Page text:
RawStory reports, It could be 18 months until we get back to normal if we don’t stop spreading coronavirus: Infectious disease chief:

President Donald Trump has tried to make Americans feel like it will take just 15 days to calm the spread of the coronavirus. If the country locked down for 15 days, it’s possible the spread could stop, or at the very least it would give hospitals the opportunity to tackle the problem [i.e., flatten the curve].

Research director Michael Osterholm from the University of Minnesota Center for Infectious Diseases warned that this could go on for as many as 18 months if we don’t lock down to contain the spread of the virus.

Steve Kornacki asked Dr. Osterholm about the new study from Imperial College in London. Mother Jones reports, A New Analysis Predicts 1.1 Million Coronavirus Deaths in a Medium Case Scenario:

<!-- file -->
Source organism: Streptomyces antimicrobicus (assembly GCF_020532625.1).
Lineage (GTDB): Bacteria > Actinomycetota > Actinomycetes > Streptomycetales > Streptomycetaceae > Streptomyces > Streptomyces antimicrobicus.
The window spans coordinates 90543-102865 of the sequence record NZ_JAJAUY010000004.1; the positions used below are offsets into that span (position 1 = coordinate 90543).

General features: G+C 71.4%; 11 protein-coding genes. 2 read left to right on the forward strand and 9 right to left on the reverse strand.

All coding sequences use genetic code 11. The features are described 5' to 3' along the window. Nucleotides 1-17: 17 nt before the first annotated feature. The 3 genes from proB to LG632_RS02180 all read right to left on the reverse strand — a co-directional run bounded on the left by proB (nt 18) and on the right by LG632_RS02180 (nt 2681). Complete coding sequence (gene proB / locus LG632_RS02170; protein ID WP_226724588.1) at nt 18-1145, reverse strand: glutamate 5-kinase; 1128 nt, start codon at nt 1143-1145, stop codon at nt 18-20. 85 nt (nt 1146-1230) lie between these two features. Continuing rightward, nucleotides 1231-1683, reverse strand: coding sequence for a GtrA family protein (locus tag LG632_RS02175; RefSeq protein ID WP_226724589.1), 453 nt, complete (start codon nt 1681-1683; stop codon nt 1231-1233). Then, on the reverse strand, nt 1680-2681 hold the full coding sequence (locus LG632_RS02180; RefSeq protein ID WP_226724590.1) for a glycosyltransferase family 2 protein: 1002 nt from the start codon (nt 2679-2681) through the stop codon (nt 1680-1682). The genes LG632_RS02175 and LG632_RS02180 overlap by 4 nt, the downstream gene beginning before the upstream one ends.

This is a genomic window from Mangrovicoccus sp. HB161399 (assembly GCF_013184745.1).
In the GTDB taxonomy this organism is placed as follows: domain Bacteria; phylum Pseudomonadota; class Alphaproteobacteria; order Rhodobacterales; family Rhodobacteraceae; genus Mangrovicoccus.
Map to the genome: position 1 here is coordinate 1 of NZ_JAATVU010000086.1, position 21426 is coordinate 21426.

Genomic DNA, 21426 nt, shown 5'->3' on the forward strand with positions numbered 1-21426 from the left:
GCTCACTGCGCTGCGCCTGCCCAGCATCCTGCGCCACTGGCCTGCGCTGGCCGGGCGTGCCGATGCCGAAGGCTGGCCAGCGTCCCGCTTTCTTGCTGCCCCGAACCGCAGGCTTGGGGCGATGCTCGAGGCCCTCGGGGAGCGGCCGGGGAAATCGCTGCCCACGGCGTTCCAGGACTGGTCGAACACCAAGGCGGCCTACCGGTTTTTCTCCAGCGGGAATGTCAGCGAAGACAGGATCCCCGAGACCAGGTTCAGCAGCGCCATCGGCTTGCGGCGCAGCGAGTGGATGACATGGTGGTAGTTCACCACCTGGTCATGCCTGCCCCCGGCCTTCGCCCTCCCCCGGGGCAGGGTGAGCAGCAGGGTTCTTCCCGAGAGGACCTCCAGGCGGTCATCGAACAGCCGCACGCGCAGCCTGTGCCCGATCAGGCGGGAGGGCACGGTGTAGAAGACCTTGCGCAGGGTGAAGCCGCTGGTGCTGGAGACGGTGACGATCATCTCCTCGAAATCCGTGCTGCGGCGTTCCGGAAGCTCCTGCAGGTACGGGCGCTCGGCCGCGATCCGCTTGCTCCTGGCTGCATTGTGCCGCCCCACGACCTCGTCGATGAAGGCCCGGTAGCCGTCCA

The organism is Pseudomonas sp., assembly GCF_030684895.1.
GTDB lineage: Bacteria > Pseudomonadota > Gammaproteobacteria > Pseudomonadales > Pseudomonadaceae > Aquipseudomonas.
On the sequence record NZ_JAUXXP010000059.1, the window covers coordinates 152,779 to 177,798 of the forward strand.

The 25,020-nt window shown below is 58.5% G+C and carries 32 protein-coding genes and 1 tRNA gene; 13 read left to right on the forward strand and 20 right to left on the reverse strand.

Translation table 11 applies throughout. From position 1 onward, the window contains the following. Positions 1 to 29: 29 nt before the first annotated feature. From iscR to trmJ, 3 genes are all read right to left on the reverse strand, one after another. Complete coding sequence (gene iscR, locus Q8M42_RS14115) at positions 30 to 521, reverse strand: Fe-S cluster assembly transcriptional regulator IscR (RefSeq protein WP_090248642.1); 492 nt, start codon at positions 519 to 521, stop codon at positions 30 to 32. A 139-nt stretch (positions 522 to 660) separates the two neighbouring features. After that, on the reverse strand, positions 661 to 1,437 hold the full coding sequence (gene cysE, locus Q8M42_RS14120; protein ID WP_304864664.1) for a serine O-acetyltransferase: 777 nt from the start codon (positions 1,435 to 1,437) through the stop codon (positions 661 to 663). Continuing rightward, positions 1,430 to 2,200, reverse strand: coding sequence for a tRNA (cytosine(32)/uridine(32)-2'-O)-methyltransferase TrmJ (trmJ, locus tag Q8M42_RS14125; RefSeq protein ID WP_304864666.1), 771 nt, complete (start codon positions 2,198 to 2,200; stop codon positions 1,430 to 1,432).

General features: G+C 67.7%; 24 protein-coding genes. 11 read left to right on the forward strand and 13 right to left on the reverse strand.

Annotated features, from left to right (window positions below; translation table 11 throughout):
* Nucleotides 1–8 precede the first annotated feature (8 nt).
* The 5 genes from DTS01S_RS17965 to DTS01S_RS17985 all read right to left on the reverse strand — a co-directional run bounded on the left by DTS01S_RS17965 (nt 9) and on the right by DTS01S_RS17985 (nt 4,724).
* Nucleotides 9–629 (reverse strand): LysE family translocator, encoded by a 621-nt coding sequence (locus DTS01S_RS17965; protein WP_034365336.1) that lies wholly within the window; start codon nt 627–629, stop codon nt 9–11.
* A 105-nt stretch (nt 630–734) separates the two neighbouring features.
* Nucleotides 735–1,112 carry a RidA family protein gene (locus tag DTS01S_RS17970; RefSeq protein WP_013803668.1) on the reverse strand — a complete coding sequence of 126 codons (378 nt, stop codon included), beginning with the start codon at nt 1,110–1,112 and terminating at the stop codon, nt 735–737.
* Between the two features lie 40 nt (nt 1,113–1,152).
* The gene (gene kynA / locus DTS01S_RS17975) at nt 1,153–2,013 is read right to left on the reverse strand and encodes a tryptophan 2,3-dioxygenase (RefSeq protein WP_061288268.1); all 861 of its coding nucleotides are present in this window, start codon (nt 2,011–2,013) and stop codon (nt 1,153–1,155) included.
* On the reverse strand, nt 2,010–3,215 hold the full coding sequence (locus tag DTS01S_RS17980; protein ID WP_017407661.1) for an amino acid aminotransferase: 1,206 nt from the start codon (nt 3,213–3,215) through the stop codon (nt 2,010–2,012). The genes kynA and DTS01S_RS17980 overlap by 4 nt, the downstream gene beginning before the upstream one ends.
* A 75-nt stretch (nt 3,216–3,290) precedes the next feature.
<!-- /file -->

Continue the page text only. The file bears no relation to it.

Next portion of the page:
If no control measures are put in place, the researchers estimate that we’ll exceed critical care capacity about 25 days from now and see a peak of about 50,000 deaths per day by early June.


The Imperial College team concludes that suppression is the only “viable strategy,” but the “social and economic effects of the measures which are needed to achieve this policy goal will be profound.” Mitigation, conversely, is feasible only if our critical care bed capacity is increased by at least eight fold. And even at that, about 1.1 million people would die in the US.